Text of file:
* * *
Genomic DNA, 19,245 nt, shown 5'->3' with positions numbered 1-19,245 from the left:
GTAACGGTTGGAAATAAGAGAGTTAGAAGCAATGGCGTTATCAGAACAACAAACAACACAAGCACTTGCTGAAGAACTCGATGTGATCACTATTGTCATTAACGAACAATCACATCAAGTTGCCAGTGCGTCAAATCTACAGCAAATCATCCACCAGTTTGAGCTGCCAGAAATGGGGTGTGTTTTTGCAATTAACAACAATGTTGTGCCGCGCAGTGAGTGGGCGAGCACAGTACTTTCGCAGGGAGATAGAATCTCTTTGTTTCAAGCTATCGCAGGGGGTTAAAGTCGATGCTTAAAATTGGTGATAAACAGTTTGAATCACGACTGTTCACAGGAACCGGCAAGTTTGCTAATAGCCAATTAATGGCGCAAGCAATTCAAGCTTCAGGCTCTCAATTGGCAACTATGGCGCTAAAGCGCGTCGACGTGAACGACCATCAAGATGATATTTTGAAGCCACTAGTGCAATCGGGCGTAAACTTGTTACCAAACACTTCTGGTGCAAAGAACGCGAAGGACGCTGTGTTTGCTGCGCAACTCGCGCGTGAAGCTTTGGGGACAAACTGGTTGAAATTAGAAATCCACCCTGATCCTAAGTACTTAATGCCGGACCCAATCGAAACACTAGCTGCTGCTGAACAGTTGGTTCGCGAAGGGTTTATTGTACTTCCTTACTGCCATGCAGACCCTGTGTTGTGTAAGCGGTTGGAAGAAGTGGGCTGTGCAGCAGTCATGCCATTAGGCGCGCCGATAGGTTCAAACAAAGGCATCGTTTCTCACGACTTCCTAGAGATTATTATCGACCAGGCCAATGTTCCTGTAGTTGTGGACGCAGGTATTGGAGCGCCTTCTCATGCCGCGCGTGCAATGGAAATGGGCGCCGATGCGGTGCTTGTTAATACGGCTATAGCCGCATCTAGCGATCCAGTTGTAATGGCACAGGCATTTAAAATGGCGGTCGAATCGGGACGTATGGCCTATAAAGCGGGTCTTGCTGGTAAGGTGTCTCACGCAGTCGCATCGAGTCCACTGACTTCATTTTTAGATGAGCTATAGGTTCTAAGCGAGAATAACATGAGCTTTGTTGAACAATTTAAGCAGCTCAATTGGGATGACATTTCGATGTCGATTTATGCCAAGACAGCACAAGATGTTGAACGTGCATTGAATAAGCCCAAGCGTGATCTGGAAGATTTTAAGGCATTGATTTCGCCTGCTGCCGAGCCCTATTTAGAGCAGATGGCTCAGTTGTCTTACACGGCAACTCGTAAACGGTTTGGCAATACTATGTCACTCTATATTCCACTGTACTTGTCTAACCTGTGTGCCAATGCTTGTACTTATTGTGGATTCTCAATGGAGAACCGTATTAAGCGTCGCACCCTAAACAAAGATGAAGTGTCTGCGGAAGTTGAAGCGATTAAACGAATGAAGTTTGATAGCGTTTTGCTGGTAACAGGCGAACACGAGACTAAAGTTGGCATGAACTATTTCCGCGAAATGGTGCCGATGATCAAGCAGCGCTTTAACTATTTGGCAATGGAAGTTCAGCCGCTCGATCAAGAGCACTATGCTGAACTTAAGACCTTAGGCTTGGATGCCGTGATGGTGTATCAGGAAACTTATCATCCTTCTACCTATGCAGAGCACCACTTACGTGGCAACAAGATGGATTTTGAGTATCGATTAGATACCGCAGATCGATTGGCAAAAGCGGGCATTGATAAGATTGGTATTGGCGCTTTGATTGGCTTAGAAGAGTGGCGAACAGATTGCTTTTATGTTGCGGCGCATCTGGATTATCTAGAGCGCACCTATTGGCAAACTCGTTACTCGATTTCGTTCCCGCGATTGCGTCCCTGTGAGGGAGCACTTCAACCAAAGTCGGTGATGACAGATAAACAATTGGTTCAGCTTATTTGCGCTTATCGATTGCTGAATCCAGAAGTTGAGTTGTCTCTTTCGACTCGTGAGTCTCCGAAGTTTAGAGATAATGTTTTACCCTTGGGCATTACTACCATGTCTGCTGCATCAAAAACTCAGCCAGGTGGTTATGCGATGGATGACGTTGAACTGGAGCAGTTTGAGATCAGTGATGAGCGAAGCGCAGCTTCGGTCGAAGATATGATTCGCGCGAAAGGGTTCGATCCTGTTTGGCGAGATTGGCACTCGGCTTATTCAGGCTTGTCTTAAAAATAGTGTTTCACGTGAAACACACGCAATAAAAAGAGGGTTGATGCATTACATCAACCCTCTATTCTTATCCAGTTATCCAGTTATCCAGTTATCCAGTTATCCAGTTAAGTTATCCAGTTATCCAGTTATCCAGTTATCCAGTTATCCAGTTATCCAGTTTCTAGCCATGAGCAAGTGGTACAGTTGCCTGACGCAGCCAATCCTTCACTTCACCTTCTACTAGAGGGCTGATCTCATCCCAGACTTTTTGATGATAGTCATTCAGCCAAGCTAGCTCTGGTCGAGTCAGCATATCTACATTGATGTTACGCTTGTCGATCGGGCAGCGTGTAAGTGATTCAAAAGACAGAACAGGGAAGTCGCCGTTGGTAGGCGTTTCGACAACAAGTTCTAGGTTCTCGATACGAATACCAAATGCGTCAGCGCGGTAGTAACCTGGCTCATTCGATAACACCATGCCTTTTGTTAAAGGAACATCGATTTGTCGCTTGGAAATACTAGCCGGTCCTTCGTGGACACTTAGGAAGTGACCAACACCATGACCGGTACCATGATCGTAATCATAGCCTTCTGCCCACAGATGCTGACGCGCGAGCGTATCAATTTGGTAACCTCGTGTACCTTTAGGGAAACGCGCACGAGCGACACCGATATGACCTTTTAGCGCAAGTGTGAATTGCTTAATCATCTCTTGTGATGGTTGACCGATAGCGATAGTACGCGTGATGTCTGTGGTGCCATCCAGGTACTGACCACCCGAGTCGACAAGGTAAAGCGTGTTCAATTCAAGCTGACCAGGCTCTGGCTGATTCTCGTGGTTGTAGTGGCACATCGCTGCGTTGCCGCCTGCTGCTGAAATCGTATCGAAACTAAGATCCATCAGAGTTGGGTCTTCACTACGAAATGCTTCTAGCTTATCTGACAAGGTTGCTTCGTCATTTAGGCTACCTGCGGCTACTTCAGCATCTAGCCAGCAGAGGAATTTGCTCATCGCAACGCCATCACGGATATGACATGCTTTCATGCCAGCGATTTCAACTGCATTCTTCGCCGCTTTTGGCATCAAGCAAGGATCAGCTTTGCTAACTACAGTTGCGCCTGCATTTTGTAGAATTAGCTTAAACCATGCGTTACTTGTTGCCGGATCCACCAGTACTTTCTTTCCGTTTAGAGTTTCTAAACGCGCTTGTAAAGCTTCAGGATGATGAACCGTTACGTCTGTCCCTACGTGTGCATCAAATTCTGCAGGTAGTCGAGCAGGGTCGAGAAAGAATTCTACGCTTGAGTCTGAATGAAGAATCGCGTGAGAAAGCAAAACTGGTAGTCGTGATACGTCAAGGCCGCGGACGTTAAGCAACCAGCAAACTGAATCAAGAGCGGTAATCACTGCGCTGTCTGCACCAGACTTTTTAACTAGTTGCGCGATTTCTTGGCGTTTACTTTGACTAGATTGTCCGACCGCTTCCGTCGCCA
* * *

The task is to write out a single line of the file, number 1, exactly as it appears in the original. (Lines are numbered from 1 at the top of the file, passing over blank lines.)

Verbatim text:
Genomic DNA, 19,245 nt, shown 5'->3' with positions numbered 1-19,245 from the left: